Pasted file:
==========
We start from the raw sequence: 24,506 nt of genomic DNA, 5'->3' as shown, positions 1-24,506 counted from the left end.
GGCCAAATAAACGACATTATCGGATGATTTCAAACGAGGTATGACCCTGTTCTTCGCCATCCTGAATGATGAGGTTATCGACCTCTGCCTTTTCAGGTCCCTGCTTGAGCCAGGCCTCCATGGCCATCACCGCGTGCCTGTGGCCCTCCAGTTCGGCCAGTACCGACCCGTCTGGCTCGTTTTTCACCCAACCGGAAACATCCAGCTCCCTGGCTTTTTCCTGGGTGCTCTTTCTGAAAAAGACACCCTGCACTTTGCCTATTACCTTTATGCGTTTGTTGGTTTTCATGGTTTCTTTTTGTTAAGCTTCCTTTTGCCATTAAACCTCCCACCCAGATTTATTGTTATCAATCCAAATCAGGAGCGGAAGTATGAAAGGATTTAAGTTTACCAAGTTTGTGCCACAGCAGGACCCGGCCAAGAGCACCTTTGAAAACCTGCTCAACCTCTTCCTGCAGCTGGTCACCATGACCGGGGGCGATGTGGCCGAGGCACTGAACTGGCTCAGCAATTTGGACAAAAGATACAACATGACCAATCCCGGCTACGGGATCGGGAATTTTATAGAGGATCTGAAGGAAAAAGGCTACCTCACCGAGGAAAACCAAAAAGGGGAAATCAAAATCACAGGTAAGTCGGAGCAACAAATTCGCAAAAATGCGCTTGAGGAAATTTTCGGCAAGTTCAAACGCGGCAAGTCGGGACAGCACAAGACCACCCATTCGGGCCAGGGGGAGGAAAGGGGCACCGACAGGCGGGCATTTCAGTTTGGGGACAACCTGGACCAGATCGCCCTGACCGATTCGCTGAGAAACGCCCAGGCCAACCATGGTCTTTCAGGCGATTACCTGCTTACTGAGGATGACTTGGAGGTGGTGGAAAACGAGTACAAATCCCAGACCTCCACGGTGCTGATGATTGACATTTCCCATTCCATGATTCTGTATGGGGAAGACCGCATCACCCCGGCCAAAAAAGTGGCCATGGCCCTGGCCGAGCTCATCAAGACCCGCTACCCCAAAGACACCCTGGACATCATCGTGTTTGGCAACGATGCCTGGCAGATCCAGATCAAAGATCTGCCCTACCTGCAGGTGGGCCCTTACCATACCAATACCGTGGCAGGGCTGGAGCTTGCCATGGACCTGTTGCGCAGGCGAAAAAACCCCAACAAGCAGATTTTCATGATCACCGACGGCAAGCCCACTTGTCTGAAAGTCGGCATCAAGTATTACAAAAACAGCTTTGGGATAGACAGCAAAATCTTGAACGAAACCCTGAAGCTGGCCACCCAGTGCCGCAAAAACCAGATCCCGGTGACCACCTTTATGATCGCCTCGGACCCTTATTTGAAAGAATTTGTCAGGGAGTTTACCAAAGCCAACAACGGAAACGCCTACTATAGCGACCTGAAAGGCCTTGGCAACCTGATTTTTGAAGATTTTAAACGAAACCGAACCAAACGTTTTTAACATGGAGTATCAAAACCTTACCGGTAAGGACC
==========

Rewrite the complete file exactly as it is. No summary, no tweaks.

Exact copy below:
We start from the raw sequence: 24,506 nt of genomic DNA, 5'->3' as shown, positions 1-24,506 counted from the left end.
GGCCAAATAAACGACATTATCGGATGATTTCAAACGAGGTATGACCCTGTTCTTCGCCATCCTGAATGATGAGGTTATCGACCTCTGCCTTTTCAGGTCCCTGCTTGAGCCAGGCCTCCATGGCCATCACCGCGTGCCTGTGGCCCTCCAGTTCGGCCAGTACCGACCCGTCTGGCTCGTTTTTCACCCAACCGGAAACATCCAGCTCCCTGGCTTTTTCCTGGGTGCTCTTTCTGAAAAAGACACCCTGCACTTTGCCTATTACCTTTATGCGTTTGTTGGTTTTCATGGTTTCTTTTTGTTAAGCTTCCTTTTGCCATTAAACCTCCCACCCAGATTTATTGTTATCAATCCAAATCAGGAGCGGAAGTATGAAAGGATTTAAGTTTACCAAGTTTGTGCCACAGCAGGACCCGGCCAAGAGCACCTTTGAAAACCTGCTCAACCTCTTCCTGCAGCTGGTCACCATGACCGGGGGCGATGTGGCCGAGGCACTGAACTGGCTCAGCAATTTGGACAAAAGATACAACATGACCAATCCCGGCTACGGGATCGGGAATTTTATAGAGGATCTGAAGGAAAAAGGCTACCTCACCGAGGAAAACCAAAAAGGGGAAATCAAAATCACAGGTAAGTCGGAGCAACAAATTCGCAAAAATGCGCTTGAGGAAATTTTCGGCAAGTTCAAACGCGGCAAGTCGGGACAGCACAAGACCACCCATTCGGGCCAGGGGGAGGAAAGGGGCACCGACAGGCGGGCATTTCAGTTTGGGGACAACCTGGACCAGATCGCCCTGACCGATTCGCTGAGAAACGCCCAGGCCAACCATGGTCTTTCAGGCGATTACCTGCTTACTGAGGATGACTTGGAGGTGGTGGAAAACGAGTACAAATCCCAGACCTCCACGGTGCTGATGATTGACATTTCCCATTCCATGATTCTGTATGGGGAAGACCGCATCACCCCGGCCAAAAAAGTGGCCATGGCCCTGGCCGAGCTCATCAAGACCCGCTACCCCAAAGACACCCTGGACATCATCGTGTTTGGCAACGATGCCTGGCAGATCCAGATCAAAGATCTGCCCTACCTGCAGGTGGGCCCTTACCATACCAATACCGTGGCAGGGCTGGAGCTTGCCATGGACCTGTTGCGCAGGCGAAAAAACCCCAACAAGCAGATTTTCATGATCACCGACGGCAAGCCCACTTGTCTGAAAGTCGGCATCAAGTATTACAAAAACAGCTTTGGGATAGACAGCAAAATCTTGAACGAAACCCTGAAGCTGGCCACCCAGTGCCGCAAAAACCAGATCCCGGTGACCACCTTTATGATCGCCTCGGACCCTTATTTGAAAGAATTTGTCAGGGAGTTTACCAAAGCCAACAACGGAAACGCCTACTATAGCGACCTGAAAGGCCTTGGCAACCTGATTTTTGAAGATTTTAAACGAAACCGAACCAAACGTTTTTAACATGGAGTATCAAAACCTTACCGGTAAGGACC